PSX script insertion - pointer values increasingly off by 8 somehow

Started by LiquidDivide, December 01, 2022, 04:12:44 PM

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Hello everyone. I've been meddling around with translations for a while, but have made significant progress on my first real translation hack. I have the script dumped and translated. I know where pointer table is and how to modify it to point to the right places after inserting my text. I'm now trying to automate this process. I can do it by hand, but that will take forever and would be error-prone.

I've tried using the Pointer Tables utility I found here by rveach. It extracts the script perfectly and everything looks great. Once I modify it with my translated text, the insertion gets messed up. Every pointer value is off by a factor of 8, and it compounds for each pointer.

So, my first pointer has the correct pointer value (0x5cc9)The next pointer it creates is (0xB4C9)It should be (0xACC9) (0xB4 - 0x8 == AC)The next pointer value it creates is (0xE4C9)It should be (0xD4C9) (0xE4 - 0x10 == D4)
Does anyone know how to get this tool to calculate the pointer value correctly? I've tried messing around with the XOffest parameter some, but it doesn't seem to matter what the value is.

I'm also open to learning different / better tool(s) with good documentation. Any recommendations there? I did look at Atlas and Cartographer, but they just looked too difficult to learn when this other one looked so simple.

I'm just running out of ideas here. I could write my own custom inserter, but I feel like there's got to be a better way


Careful using words like factor in the future -- there is such a thing as shifted pointers/size values for some setups, and others using upper bits as indicators (32 bits is 4 gigabytes of byte addressable space, 31 then being 2 gigabytes but maybe a compression, subdirectory or whatever) that might see you multiply.

However what you have is called relative pointers. General calculation for them is of the form "take address of pointer, add value contained at pointer itself to get final result".
Theoretically you can have relative offset where you get address and add value at it and still be a fixed value out like some things start counting at the start of the text section but eh.

Relative jumps and pointers are a far more common thing on older systems (if you have only got 8 bits, possibly less, to play with then adding to current location might be better than always starting at zero, even more so in assembly coding for jumps) but I have seen them on newer systems than the PS1 as well. There are some perks and reasons for doing it on more modern stuff as it can simplify lookup a tiny bit but the ROM hacker's lot is to reason why but also deal with the results, or go through the annoyance of redoing the code to work another way (very little benefit in doing that here, or indeed in essentially anything).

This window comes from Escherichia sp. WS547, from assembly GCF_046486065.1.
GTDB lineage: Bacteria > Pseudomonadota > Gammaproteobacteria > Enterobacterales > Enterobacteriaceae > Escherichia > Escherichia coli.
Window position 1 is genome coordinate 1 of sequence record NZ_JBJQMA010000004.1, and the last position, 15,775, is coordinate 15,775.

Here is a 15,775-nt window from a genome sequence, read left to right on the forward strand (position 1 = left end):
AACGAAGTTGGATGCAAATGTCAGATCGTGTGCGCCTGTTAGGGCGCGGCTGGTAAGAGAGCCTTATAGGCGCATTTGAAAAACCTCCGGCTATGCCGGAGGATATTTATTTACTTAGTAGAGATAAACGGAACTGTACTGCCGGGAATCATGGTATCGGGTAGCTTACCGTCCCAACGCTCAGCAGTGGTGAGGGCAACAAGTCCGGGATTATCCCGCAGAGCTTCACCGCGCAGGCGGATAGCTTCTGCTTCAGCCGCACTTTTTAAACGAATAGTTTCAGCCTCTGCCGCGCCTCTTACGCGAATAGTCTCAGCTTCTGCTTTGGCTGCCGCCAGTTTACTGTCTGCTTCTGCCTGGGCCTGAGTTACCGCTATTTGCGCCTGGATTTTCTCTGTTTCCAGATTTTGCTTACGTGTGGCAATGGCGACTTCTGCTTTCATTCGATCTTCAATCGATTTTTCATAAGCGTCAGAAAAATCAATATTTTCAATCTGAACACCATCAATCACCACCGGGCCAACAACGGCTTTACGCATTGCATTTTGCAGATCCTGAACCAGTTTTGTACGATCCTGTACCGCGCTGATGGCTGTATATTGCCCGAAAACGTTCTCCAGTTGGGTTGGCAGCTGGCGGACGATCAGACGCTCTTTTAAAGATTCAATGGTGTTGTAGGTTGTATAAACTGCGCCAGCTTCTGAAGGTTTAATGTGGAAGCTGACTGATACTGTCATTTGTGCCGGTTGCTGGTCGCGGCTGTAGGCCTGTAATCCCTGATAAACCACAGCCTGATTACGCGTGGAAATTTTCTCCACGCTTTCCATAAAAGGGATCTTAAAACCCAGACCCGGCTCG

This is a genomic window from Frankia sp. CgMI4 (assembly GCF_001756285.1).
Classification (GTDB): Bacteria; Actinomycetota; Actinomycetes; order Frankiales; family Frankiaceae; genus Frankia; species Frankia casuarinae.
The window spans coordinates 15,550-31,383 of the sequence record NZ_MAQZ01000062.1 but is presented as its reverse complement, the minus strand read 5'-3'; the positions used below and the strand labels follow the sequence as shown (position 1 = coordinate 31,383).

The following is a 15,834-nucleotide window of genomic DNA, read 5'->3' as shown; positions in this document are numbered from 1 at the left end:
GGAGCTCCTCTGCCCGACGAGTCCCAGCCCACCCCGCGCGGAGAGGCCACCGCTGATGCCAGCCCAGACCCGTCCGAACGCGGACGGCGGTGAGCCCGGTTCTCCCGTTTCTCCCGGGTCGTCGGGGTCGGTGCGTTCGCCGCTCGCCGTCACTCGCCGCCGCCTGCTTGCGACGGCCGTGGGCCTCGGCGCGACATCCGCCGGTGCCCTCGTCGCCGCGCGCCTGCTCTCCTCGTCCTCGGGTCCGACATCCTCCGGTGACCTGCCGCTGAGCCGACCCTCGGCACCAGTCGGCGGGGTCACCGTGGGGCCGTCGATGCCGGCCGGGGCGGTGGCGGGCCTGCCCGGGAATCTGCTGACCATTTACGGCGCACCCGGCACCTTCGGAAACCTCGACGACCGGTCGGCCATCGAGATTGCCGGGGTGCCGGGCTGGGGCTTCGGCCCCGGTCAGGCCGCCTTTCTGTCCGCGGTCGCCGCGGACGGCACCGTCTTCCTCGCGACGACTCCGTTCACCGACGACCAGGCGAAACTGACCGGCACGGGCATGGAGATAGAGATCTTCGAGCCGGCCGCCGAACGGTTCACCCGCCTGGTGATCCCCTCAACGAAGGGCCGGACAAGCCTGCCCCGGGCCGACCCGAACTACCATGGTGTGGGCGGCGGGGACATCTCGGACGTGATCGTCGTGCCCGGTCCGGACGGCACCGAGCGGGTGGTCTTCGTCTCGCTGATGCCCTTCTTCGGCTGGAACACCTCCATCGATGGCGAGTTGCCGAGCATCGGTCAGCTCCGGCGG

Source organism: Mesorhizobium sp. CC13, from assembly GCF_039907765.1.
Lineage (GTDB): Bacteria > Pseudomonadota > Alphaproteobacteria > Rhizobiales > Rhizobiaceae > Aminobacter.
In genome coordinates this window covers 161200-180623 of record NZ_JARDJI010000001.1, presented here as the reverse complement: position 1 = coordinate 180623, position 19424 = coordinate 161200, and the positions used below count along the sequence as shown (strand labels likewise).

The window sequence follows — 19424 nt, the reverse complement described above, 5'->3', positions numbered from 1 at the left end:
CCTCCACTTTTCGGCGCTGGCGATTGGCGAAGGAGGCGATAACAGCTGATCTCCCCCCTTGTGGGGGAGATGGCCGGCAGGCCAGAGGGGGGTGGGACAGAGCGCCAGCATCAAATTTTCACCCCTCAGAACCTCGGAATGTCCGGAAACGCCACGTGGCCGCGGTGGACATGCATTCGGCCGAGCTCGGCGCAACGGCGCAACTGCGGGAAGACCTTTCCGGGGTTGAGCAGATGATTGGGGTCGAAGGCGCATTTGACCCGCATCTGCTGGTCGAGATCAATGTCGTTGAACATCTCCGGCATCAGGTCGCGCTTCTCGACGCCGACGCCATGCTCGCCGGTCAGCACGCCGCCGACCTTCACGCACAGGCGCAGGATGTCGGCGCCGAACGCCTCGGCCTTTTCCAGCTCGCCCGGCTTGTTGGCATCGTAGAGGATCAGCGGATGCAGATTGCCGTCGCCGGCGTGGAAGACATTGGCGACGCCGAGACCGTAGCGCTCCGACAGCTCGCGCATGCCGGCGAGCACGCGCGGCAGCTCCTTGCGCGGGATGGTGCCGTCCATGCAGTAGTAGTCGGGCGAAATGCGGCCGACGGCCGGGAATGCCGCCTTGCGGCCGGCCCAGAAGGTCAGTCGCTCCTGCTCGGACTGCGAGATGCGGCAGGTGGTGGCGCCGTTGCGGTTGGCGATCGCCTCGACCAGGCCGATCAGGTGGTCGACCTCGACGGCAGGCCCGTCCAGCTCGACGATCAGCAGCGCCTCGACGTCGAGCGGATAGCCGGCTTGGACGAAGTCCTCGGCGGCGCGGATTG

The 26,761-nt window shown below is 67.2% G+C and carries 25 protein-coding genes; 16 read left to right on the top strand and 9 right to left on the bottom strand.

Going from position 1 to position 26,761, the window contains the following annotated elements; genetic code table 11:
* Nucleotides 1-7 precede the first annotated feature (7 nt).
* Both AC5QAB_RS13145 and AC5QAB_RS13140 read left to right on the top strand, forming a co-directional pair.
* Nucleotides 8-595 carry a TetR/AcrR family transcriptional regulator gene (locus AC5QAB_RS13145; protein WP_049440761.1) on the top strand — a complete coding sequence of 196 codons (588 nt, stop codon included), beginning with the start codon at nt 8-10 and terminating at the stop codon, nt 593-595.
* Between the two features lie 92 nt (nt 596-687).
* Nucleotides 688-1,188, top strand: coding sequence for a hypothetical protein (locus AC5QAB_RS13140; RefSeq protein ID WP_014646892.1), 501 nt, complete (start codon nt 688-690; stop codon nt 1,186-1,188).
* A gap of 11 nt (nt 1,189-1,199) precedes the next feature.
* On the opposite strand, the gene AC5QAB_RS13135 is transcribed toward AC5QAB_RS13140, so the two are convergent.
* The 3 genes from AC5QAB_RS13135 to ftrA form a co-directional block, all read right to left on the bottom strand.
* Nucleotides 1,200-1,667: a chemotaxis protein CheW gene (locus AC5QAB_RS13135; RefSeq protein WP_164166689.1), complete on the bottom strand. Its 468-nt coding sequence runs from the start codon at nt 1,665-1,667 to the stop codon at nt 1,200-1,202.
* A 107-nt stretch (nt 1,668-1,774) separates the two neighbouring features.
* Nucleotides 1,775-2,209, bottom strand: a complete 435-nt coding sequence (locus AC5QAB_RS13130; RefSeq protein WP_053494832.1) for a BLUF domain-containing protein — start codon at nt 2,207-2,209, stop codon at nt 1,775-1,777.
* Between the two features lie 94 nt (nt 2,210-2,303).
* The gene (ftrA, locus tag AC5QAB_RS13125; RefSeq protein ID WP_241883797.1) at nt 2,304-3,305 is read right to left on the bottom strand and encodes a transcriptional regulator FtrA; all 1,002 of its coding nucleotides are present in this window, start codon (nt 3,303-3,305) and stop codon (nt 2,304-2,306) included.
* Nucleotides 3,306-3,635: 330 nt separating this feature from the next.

I don't know what atlas+cartographer have to handle this, or kruptar7 ( ) and oriton if you prefer the other big popular tool.
When I have encountered it in the past it was only on small puzzle games with a few dozen lines of text and I believe they also had nice end of section indicators (search for end of section indicator, dump list of them with hex editor, can do the rest with a spreadsheet if you want -- be it by calculating it or by having an increasing pattern in another column and taking that from things as well).


Alright, I'll keep that in mind. I was struggling coming up with an accurate way of describing the problem. I'll take a look at kruptar. It sounds promising from the quick peek I took.

These pointers aren't hard to calculate. You add an offset to the location of the start of the string, drop the leading byte (so your down to 4 bytes again) and then swap the two byte pair positions. I have calculated them manually to make sure I know what's going on and just threw them in the rom, and it works fine. I think I just need a tool that provides me with the right options to calculate it.

Thanks again for the help. Much appreciated.


Okay, I spent a little bit taking a look at the other tools and you're right, they just aren't going to be able to calculate these pointers correctly, or at least I don't know how to get them to do it from the documentation I read. I actually don't even know how the first tool I used was getting so close to calculating it correctly in the first place. Kind of crazy, really, considering there was no way to specify the pointer offset that has to be added to calculate it. At any rate, I was able to get a spreadsheet to calculate it for me, so I really just need to convert the string output of that to binary and dump it to a file. Then I can just use windhex (or write a script or something) to overwrite the pointer table altogether. Thanks again for the help.